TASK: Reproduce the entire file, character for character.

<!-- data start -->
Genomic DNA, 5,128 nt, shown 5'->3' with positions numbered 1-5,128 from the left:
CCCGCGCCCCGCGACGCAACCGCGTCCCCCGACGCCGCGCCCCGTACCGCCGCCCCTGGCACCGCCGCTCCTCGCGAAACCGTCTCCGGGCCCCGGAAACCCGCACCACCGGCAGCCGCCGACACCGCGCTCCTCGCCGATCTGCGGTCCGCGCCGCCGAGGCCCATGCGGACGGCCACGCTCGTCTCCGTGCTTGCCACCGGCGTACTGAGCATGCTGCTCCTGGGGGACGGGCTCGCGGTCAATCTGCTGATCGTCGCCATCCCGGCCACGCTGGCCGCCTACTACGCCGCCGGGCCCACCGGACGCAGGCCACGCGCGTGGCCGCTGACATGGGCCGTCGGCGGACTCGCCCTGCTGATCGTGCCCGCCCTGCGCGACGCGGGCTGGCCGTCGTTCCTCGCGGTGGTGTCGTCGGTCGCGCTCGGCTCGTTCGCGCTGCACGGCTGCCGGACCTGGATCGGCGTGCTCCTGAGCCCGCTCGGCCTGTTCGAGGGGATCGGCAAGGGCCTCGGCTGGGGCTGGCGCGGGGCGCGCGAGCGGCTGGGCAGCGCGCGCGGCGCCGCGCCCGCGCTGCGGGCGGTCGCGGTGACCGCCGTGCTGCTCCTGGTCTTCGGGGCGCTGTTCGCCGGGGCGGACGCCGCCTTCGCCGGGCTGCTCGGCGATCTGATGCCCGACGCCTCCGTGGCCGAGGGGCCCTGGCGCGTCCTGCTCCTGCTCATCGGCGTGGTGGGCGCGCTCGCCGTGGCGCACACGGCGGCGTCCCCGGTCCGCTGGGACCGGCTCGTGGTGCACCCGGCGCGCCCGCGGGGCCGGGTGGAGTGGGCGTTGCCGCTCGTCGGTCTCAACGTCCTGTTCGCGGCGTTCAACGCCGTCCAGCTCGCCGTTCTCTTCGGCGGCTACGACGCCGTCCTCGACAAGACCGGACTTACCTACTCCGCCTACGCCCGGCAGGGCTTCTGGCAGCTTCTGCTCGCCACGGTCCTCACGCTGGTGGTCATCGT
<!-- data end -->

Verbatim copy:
Genomic DNA, 5,128 nt, shown 5'->3' with positions numbered 1-5,128 from the left:
CCCGCGCCCCGCGACGCAACCGCGTCCCCCGACGCCGCGCCCCGTACCGCCGCCCCTGGCACCGCCGCTCCTCGCGAAACCGTCTCCGGGCCCCGGAAACCCGCACCACCGGCAGCCGCCGACACCGCGCTCCTCGCCGATCTGCGGTCCGCGCCGCCGAGGCCCATGCGGACGGCCACGCTCGTCTCCGTGCTTGCCACCGGCGTACTGAGCATGCTGCTCCTGGGGGACGGGCTCGCGGTCAATCTGCTGATCGTCGCCATCCCGGCCACGCTGGCCGCCTACTACGCCGCCGGGCCCACCGGACGCAGGCCACGCGCGTGGCCGCTGACATGGGCCGTCGGCGGACTCGCCCTGCTGATCGTGCCCGCCCTGCGCGACGCGGGCTGGCCGTCGTTCCTCGCGGTGGTGTCGTCGGTCGCGCTCGGCTCGTTCGCGCTGCACGGCTGCCGGACCTGGATCGGCGTGCTCCTGAGCCCGCTCGGCCTGTTCGAGGGGATCGGCAAGGGCCTCGGCTGGGGCTGGCGCGGGGCGCGCGAGCGGCTGGGCAGCGCGCGCGGCGCCGCGCCCGCGCTGCGGGCGGTCGCGGTGACCGCCGTGCTGCTCCTGGTCTTCGGGGCGCTGTTCGCCGGGGCGGACGCCGCCTTCGCCGGGCTGCTCGGCGATCTGATGCCCGACGCCTCCGTGGCCGAGGGGCCCTGGCGCGTCCTGCTCCTGCTCATCGGCGTGGTGGGCGCGCTCGCCGTGGCGCACACGGCGGCGTCCCCGGTCCGCTGGGACCGGCTCGTGGTGCACCCGGCGCGCCCGCGGGGCCGGGTGGAGTGGGCGTTGCCGCTCGTCGGTCTCAACGTCCTGTTCGCGGCGTTCAACGCCGTCCAGCTCGCCGTTCTCTTCGGCGGCTACGACGCCGTCCTCGACAAGACCGGACTTACCTACTCCGCCTACGCCCGGCAGGGCTTCTGGCAGCTTCTGCTCGCCACGGTCCTCACGCTGGTGGTCATCGT